Besides, the most important part of Dawn’s outfit – any outfit – is the weaponry that she seems to have all over her person, although it doesn’t appear at first blush (or as many times as you choose to blush) that there’s anywhere to hide those weapons.
The upshot of all this nonsense is a book that doesn’t take itself remotely seriously. But Mannion clearly takes his art duties seriously, so fans of similar books like The Goon will enjoy the ride.
So long as it’s adult fans. While there’s no sex, there is all that cheesecake, not to mention drugs and alcohol. Oh, and violence. Dawn, like all right-thinking Americans, has no problem taking out Nazi goons in whatever splatterific way presents itself. It’s not really “mature” material – there is nothing mature about this book – but I’d probably make sure the audience is at least in high school.
So, obviously, Fearless Dawn isn’t for everybody. But I found myself enjoying Mannion’s goofy, consequence-free world, which has also appeared in the four-issue, 2009 miniseries Fearless Dawn, the 2011 one-shot Fearless Dawn and the Secret of the Swamp, and the 2013 one-shot Fearless Dawn in Outer Space (with, naturally, Nazis on the moon).
If you want to sample Fearless Dawn, your local comic shop might have a copy, or order one for you. The entire oeuvre is available at www.asylumpress.com, as well as digitally on Comixology, CmicsPlus, Graphicly, DrivethruComics, Kindle and Nook.
And as long as Forte had my attention, he also directed me to two other Asylum books, which are worth mention.
Or as the intro to the latest issue, Retrowood: All Roads Lead to Rome #1, puts it: “The environment is faux Depression-era Hollywood, with snarling gangsters in snappy suits, the untouchable wealthy, corruptible starlets in sleek revealing gowns and elegantly designed automobiles set against the poverty and despair of the average Joe.”
All of which sounds good, but the writer/artist has to have the chops to pull it off. And I was mildly surprised to see that Vosburg does. I’d enjoyed his work on books like Marvel’s Savage She-Hulk and Valiant’s Bloodshot, as well as the faux comic-book covers he did for TV’s Tales from the Crypt. But none of that prepared me for Retrowood, where not only is all the period material spot on, but the storytelling and characters – and especially the women – seem inspired by the writing of Dashiell Hammett and the artwork of the great Gray Morrow.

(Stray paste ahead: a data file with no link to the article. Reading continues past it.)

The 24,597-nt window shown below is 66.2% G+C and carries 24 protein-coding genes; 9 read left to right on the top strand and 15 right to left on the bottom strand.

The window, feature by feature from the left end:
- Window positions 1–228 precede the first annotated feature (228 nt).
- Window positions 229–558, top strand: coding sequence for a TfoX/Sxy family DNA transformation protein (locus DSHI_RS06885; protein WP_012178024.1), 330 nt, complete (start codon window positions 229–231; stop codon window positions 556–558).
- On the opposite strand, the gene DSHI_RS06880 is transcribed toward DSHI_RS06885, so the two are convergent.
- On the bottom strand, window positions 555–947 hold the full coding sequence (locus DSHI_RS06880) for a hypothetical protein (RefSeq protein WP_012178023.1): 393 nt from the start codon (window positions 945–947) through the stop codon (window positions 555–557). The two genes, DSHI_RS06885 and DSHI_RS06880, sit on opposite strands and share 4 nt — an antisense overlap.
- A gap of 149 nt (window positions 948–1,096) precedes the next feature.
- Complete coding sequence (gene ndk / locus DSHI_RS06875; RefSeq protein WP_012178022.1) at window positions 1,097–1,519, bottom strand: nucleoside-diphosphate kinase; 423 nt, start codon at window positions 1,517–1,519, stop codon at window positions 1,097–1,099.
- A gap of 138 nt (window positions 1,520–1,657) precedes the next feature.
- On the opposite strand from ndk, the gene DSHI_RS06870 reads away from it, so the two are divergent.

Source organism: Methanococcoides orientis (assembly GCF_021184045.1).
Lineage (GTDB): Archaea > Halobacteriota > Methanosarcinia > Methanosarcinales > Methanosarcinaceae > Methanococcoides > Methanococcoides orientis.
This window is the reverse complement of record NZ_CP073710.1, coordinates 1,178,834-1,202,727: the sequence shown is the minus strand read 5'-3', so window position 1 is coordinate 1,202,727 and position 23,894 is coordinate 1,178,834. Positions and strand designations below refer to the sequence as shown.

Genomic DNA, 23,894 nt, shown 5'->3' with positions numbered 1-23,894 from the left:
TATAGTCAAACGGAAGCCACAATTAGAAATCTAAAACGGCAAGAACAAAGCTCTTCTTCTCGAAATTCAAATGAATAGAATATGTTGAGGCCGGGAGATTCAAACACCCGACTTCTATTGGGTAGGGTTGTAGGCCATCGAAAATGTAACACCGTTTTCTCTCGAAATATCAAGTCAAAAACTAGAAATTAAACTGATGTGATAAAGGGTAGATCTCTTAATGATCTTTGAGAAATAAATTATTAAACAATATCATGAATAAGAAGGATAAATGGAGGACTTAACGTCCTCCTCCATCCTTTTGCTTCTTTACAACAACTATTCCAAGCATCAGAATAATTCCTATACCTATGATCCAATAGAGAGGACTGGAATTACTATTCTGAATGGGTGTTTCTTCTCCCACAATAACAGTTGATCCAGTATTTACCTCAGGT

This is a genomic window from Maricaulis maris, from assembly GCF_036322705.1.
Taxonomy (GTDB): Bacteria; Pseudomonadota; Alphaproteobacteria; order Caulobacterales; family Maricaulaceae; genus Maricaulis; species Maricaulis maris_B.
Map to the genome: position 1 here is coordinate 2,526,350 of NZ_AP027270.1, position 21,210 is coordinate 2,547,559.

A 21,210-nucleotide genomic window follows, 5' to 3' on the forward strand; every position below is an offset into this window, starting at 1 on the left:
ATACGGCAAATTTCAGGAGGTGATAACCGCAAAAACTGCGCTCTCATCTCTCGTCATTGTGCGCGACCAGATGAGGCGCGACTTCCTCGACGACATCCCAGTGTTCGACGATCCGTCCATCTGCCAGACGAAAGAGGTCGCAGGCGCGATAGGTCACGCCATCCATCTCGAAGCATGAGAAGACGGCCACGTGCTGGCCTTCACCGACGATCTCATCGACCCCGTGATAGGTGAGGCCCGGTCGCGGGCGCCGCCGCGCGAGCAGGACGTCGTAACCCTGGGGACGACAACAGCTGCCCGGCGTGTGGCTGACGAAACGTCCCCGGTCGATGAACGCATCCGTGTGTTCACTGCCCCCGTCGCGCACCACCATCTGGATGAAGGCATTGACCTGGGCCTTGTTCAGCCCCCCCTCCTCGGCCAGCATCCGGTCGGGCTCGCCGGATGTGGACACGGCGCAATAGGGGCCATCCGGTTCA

Two previous issues of the series have appeared, Retrowood: H.I. and L.O. #1-2. As far as I can tell, they are only available in digital form at present.
And finally, I tried Asylum’s Zombie Terrors Vol. 1 collection. Unlike, say, The Walking Dead, Asylum’s foray into the zombie genre isn’t a narrative. Instead, it’s a series of short stories -- vignettes really – from a post-zombie apocalypse world. They read like 1950s EC Comics, with O. Henry twist endings and protagonists who often get the terrible fate they deserve. Which is kinda fun.
And there’s that word again.
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Just thought I'd mention that there are two free Asylum Press comics on Comixology. The Fearless Dawn/Asylum Press Samplers from Free Comic Book Day 2010 & 2013, each about 50 pages long, with stories from Fearless Dawn and several other Asylum Press titles.